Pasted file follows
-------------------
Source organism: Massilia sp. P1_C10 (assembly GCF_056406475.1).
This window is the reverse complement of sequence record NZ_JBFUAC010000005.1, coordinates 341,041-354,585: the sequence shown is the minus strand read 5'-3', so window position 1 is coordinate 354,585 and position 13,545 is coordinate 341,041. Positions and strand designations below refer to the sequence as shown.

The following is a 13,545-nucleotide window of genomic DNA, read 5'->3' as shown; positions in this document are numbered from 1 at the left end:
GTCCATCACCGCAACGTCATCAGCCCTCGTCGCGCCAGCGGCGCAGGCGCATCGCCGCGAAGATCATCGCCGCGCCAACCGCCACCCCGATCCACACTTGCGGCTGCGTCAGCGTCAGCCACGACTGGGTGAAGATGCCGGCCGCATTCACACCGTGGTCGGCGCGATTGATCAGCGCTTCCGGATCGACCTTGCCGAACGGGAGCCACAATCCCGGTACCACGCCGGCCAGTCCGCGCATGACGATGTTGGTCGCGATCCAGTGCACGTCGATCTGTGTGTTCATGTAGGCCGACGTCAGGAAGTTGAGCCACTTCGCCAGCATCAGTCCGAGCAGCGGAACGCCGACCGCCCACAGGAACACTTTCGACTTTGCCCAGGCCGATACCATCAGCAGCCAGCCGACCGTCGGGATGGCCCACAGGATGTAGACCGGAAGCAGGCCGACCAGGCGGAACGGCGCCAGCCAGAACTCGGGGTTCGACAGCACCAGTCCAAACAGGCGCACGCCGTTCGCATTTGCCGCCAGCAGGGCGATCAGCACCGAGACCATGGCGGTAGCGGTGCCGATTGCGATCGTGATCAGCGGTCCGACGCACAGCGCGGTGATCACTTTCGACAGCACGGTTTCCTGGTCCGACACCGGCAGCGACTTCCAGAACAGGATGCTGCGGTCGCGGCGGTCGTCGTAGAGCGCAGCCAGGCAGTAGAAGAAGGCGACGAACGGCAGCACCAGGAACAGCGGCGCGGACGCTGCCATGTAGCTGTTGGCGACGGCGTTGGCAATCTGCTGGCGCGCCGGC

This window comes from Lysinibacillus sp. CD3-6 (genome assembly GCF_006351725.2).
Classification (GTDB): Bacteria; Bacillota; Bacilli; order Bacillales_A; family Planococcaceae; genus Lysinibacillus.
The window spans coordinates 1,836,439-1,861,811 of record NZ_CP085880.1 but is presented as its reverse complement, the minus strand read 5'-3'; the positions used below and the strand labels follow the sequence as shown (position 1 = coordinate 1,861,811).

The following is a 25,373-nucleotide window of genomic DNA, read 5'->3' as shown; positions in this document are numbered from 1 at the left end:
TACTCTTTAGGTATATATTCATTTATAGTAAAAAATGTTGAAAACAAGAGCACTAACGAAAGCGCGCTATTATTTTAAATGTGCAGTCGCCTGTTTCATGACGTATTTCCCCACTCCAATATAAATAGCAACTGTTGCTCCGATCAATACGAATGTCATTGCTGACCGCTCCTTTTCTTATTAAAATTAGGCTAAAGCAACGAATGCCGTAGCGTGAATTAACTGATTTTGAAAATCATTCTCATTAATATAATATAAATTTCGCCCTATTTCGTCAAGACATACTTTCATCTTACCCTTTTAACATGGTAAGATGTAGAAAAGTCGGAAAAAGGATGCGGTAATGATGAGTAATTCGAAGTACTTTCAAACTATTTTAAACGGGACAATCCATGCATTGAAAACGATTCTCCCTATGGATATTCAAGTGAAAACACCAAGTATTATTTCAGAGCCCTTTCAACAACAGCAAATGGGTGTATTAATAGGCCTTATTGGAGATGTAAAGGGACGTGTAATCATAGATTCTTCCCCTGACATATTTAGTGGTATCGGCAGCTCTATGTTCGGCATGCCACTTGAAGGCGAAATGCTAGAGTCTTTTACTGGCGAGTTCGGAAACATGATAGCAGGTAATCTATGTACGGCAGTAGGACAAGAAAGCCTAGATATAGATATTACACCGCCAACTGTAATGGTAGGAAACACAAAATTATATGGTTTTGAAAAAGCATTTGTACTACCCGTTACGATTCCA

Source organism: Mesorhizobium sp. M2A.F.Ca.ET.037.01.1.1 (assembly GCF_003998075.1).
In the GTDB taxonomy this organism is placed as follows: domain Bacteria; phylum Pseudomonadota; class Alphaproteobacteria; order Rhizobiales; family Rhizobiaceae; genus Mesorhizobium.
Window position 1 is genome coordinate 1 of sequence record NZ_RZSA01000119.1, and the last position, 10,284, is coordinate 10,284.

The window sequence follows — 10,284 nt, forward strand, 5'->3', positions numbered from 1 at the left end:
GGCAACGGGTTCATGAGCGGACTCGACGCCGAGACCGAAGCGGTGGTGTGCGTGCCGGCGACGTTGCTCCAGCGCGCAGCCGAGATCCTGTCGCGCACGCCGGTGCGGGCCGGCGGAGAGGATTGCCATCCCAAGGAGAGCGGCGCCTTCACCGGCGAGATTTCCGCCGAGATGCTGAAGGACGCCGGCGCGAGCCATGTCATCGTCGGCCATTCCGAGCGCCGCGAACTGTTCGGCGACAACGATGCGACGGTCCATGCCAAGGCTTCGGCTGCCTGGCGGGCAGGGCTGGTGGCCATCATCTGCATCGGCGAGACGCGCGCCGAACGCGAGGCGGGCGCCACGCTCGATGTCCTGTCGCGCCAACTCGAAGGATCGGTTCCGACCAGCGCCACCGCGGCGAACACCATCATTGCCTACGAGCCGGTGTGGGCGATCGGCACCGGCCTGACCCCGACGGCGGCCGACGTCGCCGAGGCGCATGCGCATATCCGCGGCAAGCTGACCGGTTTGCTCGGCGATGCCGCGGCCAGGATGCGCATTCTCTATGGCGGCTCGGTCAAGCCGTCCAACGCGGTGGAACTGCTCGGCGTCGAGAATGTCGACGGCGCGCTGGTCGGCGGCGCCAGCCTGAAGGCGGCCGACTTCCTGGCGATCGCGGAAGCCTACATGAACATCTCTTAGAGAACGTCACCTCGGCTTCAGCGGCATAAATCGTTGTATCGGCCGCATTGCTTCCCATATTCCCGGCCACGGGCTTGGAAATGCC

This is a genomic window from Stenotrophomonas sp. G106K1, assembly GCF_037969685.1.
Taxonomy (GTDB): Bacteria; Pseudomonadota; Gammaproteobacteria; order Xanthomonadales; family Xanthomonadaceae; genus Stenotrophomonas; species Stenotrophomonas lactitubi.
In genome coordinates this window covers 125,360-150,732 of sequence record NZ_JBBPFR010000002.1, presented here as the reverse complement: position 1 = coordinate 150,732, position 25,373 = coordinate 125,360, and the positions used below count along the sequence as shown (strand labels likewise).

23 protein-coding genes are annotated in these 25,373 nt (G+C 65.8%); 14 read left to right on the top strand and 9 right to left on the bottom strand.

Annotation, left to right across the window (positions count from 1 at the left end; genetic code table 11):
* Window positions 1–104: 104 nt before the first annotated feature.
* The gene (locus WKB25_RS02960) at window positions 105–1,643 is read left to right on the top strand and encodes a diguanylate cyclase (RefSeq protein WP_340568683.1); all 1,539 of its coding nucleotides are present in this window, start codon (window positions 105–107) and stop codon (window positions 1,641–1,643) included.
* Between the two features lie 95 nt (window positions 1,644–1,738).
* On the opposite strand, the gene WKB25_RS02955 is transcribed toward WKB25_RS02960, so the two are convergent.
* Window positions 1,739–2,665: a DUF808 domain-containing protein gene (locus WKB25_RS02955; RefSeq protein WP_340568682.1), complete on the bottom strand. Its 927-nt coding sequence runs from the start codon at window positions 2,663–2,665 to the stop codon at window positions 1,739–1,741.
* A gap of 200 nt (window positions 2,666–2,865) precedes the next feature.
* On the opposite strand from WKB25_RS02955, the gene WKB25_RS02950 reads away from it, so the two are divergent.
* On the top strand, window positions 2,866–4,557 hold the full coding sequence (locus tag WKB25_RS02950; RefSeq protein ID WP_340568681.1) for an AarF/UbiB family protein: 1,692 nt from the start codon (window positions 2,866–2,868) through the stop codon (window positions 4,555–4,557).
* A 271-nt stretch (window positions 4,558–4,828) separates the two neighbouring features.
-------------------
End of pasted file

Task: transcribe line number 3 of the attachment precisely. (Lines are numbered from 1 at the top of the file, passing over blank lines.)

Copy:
The following is a 13,545-nucleotide window of genomic DNA, read 5'->3' as shown; positions in this document are numbered from 1 at the left end: